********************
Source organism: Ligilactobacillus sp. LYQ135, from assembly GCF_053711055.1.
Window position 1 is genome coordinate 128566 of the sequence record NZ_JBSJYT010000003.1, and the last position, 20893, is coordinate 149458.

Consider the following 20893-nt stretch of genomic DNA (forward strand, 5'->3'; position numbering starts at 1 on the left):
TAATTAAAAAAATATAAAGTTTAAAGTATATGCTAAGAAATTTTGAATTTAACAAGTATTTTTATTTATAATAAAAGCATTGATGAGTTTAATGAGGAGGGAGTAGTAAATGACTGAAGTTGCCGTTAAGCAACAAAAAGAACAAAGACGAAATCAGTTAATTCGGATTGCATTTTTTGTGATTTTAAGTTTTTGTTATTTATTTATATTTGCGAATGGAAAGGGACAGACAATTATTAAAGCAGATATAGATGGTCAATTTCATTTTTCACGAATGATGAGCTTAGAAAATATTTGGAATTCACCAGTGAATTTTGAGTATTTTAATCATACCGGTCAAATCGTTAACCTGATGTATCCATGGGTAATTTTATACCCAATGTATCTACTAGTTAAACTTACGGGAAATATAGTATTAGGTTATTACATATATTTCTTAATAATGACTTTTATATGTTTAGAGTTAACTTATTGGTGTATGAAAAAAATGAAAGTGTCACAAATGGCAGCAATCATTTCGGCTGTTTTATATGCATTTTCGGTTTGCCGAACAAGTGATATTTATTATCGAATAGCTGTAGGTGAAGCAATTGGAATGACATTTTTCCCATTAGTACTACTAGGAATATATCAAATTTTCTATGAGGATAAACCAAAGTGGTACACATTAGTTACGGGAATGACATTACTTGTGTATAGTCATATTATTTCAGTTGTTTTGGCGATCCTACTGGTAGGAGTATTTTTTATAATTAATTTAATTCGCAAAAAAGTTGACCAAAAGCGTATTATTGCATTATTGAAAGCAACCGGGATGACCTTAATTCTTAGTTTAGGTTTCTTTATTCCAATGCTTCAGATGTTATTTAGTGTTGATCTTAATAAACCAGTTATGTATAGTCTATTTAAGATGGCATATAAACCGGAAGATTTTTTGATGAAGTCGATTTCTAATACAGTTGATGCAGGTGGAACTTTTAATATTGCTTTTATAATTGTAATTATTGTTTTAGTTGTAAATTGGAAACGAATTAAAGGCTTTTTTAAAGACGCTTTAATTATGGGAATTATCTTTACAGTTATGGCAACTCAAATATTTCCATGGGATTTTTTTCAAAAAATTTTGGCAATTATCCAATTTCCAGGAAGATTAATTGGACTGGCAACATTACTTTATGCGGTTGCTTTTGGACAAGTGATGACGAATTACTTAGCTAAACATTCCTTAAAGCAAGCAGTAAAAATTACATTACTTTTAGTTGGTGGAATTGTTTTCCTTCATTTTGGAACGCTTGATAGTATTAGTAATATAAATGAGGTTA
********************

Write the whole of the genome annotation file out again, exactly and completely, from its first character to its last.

Source organism: Ligilactobacillus sp. LYQ135, from assembly GCF_053711055.1.
Window position 1 is genome coordinate 128566 of the sequence record NZ_JBSJYT010000003.1, and the last position, 20893, is coordinate 149458.

Consider the following 20893-nt stretch of genomic DNA (forward strand, 5'->3'; position numbering starts at 1 on the left):
TAATTAAAAAAATATAAAGTTTAAAGTATATGCTAAGAAATTTTGAATTTAACAAGTATTTTTATTTATAATAAAAGCATTGATGAGTTTAATGAGGAGGGAGTAGTAAATGACTGAAGTTGCCGTTAAGCAACAAAAAGAACAAAGACGAAATCAGTTAATTCGGATTGCATTTTTTGTGATTTTAAGTTTTTGTTATTTATTTATATTTGCGAATGGAAAGGGACAGACAATTATTAAAGCAGATATAGATGGTCAATTTCATTTTTCACGAATGATGAGCTTAGAAAATATTTGGAATTCACCAGTGAATTTTGAGTATTTTAATCATACCGGTCAAATCGTTAACCTGATGTATCCATGGGTAATTTTATACCCAATGTATCTACTAGTTAAACTTACGGGAAATATAGTATTAGGTTATTACATATATTTCTTAATAATGACTTTTATATGTTTAGAGTTAACTTATTGGTGTATGAAAAAAATGAAAGTGTCACAAATGGCAGCAATCATTTCGGCTGTTTTATATGCATTTTCGGTTTGCCGAACAAGTGATATTTATTATCGAATAGCTGTAGGTGAAGCAATTGGAATGACATTTTTCCCATTAGTACTACTAGGAATATATCAAATTTTCTATGAGGATAAACCAAAGTGGTACACATTAGTTACGGGAATGACATTACTTGTGTATAGTCATATTATTTCAGTTGTTTTGGCGATCCTACTGGTAGGAGTATTTTTTATAATTAATTTAATTCGCAAAAAAGTTGACCAAAAGCGTATTATTGCATTATTGAAAGCAACCGGGATGACCTTAATTCTTAGTTTAGGTTTCTTTATTCCAATGCTTCAGATGTTATTTAGTGTTGATCTTAATAAACCAGTTATGTATAGTCTATTTAAGATGGCATATAAACCGGAAGATTTTTTGATGAAGTCGATTTCTAATACAGTTGATGCAGGTGGAACTTTTAATATTGCTTTTATAATTGTAATTATTGTTTTAGTTGTAAATTGGAAACGAATTAAAGGCTTTTTTAAAGACGCTTTAATTATGGGAATTATCTTTACAGTTATGGCAACTCAAATATTTCCATGGGATTTTTTTCAAAAAATTTTGGCAATTATCCAATTTCCAGGAAGATTAATTGGACTGGCAACATTACTTTATGCGGTTGCTTTTGGACAAGTGATGACGAATTACTTAGCTAAACATTCCTTAAAGCAAGCAGTAAAAATTACATTACTTTTAGTTGGTGGAATTGTTTTCCTTCATTTTGGAACGCTTGATAGTATTAGTAATATAAATGAGGTTA